In the case, the FTC alleged that the company and its subsidiaries engaged in unfair practices by failing to provide security measures to protect consumer data it had collected. The case stems from an incident when hackers broke into the company’s computer systems in 2008 and 2009.
“[The] Third Circuit Court of Appeals decision reaffirms the FTC’s authority to hold companies accountable for failing to safeguard consumer data,” FTC Chair Edith Ramirez said. “It is not only appropriate, but critical, that the FTC has the ability to take action on behalf of consumers when companies fail to take reasonable steps to secure sensitive consumer information.”
The SEC received more than 60 responses to its proposed rule regarding an executive compensation clawback policy. A majority of the comment letters submitted were either against the proposal altogether or suggested significant changes. The arguments ranged from the rules being too punitive (compared to the current Sarbanes-Oxley clawback rules) to the fact that many companies already have clawback policies in place.
Meanwhile, a handful of investor-based organizations wrote in support of the rules, citing concerns about the bonuses awarded to bankers during the 2008-2009 financial crisis.
The proposed rules would require national securities exchanges and associations to establish listing standards requiring companies to adopt and disclose policies that would allow issuers to recover incentive-based compensation that was awarded based on financial results that were restated due to the issuer’s material noncompliance with financial reporting requirements.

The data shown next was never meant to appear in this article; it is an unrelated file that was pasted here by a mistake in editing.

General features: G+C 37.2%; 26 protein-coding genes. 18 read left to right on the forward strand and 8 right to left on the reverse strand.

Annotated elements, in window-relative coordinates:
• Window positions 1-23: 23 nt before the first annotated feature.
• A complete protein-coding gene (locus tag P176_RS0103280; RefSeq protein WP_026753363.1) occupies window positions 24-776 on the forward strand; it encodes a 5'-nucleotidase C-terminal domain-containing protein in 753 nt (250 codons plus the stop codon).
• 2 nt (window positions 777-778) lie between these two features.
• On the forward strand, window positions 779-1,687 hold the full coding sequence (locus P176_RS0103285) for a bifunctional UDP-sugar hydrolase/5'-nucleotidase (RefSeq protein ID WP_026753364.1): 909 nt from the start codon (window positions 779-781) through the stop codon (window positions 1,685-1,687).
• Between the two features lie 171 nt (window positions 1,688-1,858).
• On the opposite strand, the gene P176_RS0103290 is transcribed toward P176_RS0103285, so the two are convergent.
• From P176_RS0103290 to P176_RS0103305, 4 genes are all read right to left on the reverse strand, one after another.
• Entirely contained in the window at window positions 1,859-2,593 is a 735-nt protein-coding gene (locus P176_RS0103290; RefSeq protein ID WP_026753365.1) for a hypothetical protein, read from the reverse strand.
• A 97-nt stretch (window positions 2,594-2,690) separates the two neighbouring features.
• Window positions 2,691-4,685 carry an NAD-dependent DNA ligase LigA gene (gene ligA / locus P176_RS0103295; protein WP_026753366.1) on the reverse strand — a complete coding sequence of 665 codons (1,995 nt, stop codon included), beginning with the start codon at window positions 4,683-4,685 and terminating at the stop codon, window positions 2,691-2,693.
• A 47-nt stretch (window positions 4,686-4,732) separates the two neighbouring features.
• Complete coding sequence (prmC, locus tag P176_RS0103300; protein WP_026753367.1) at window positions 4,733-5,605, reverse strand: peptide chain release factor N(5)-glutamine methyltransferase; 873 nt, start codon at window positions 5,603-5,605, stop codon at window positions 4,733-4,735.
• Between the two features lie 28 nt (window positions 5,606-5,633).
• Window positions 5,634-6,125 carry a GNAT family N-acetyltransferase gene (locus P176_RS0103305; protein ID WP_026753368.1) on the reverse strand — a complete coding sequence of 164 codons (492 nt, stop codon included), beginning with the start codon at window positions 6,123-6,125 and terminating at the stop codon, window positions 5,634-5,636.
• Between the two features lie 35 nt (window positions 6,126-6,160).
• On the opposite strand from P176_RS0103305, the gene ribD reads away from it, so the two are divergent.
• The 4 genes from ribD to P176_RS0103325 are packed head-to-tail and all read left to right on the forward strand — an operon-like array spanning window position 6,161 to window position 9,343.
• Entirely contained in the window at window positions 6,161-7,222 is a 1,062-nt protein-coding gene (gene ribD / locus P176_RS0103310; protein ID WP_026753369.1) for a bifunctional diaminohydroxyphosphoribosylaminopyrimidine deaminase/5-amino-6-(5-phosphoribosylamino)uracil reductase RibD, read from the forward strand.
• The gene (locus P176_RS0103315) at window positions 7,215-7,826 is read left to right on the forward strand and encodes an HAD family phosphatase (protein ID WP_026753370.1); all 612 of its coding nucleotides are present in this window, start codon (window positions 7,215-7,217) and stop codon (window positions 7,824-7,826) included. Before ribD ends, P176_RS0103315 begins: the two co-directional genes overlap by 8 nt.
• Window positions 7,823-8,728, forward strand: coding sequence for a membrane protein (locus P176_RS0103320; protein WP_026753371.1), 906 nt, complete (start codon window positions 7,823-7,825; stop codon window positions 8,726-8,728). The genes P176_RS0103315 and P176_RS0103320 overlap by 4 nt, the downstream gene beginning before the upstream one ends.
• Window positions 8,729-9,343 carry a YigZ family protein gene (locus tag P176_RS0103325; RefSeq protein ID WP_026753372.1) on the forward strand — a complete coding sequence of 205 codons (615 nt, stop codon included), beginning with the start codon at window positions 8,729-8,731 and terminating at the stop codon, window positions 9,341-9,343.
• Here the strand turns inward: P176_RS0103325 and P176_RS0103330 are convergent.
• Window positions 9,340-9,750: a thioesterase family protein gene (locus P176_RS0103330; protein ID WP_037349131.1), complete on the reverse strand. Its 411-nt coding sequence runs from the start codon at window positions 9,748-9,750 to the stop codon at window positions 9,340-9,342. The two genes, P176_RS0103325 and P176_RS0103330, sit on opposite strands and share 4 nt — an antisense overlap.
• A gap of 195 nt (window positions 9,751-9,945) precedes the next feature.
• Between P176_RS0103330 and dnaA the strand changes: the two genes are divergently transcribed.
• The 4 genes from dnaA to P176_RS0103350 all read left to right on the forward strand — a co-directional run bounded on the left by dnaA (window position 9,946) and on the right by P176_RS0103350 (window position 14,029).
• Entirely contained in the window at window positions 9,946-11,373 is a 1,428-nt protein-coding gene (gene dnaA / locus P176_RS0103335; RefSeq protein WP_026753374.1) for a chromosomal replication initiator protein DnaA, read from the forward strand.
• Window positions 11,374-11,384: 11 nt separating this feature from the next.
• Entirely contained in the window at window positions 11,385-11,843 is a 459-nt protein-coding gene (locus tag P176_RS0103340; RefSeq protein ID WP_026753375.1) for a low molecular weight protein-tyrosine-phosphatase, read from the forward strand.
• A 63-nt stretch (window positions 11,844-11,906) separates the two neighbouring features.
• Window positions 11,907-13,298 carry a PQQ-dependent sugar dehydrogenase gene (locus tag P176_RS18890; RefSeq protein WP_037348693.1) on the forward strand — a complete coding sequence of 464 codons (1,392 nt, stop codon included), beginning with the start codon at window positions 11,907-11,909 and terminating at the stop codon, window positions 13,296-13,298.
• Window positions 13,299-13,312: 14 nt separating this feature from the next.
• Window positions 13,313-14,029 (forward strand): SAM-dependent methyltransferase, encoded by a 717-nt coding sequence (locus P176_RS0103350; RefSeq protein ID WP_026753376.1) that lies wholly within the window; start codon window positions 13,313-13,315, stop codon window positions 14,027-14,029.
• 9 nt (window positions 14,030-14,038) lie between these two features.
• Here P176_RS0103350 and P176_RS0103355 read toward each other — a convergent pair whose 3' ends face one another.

The Sarbanes-Oxley Act provides for the clawback of incentive compensation from only the CEO and CFO and only in instances of misconduct. If finalized, the rules will likely impact the content of clawback policies and could affect how the compensation committee oversees such policies.
PwC submitted a comment letter on select provisions of the the clawback policy proposal, agreeing with the definition of “accounting restatement” and asking for clarification regarding the accounting period in which compensation to be recovered should be recorded.
The NACD expressed concern about the proposal, stating: “NACD believes that this proposed rule, as drafted, could negatively impact company productivity and value, especially among smaller companies. Furthermore, NACD believes that the proposed rule, like any rule that increases disclosure and compliance burdens unnecessarily, puts an inordinate burden on smaller companies, which cannot always afford the kind of compliance costs entailed by new rules.”
The CII, on the other hand, supported the application of the rule to all issuers, including smaller reporting companies. Their views echoed their sentiments from a 2008 letter to Congress, which called for stronger clawback provisions, which said “[a]t a minimum, senior executives should be required to return unearned bonus and incentive payments that were awarded due to fraudulent activity or incorrectly stated financial results.’”